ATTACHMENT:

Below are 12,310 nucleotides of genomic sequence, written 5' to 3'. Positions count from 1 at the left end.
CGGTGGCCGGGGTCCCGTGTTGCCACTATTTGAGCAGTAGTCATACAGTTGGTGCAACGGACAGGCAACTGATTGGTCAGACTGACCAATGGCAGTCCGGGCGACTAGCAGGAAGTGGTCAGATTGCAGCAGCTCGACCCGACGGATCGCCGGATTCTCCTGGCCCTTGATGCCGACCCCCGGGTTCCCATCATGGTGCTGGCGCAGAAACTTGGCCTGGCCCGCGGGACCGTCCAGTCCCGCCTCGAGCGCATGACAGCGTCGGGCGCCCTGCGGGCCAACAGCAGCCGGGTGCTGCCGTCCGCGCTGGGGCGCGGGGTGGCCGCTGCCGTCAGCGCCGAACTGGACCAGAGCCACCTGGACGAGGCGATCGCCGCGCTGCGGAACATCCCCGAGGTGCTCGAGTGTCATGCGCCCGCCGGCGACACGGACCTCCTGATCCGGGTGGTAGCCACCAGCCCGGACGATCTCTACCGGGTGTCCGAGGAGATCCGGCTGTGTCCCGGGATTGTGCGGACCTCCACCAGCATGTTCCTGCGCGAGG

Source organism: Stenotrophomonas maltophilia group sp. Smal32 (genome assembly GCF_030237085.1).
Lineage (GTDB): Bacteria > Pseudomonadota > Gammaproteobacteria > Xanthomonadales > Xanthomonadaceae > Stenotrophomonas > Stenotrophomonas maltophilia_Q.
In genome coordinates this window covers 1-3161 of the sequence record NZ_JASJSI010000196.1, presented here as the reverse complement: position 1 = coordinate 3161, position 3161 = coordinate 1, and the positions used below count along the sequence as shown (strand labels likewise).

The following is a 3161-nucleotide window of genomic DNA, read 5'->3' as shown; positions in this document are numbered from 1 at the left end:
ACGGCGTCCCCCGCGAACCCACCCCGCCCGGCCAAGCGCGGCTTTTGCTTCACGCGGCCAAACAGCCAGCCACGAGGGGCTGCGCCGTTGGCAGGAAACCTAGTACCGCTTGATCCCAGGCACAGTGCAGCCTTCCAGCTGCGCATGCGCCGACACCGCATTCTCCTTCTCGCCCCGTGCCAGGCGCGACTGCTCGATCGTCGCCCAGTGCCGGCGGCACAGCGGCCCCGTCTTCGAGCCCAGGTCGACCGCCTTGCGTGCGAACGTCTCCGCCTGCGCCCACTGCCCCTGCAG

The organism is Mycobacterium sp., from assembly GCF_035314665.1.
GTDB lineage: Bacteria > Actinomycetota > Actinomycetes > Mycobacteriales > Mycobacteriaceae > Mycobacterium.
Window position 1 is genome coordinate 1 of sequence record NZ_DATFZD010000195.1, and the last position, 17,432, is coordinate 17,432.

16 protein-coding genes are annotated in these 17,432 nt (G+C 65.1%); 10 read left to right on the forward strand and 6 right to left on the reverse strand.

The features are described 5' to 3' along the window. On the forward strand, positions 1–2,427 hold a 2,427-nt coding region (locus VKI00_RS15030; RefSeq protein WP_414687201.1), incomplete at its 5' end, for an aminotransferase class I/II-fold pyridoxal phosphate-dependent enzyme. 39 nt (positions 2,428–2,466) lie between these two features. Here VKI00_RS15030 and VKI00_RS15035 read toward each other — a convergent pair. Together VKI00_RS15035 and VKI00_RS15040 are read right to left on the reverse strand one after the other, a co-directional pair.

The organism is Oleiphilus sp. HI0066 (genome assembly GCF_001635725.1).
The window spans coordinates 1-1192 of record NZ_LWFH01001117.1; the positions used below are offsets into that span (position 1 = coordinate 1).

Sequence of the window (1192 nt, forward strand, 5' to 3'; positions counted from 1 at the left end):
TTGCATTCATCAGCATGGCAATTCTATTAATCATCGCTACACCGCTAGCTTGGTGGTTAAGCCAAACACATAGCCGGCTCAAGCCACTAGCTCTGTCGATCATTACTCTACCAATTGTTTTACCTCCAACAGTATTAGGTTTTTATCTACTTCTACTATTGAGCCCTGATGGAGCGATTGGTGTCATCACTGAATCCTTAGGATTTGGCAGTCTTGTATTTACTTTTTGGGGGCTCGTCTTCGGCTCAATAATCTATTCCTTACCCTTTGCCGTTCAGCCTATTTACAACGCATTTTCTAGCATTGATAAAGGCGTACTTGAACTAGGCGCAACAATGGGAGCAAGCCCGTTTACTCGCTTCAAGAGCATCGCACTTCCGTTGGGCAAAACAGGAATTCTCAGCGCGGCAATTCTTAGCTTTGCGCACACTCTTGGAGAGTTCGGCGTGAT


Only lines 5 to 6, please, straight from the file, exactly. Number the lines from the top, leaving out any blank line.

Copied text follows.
In genome coordinates this window covers 1-3161 of the sequence record NZ_JASJSI010000196.1, presented here as the reverse complement: position 1 = coordinate 3161, position 3161 = coordinate 1, and the positions used below count along the sequence as shown (strand labels likewise).

The following is a 3161-nucleotide window of genomic DNA, read 5'->3' as shown; positions in this document are numbered from 1 at the left end: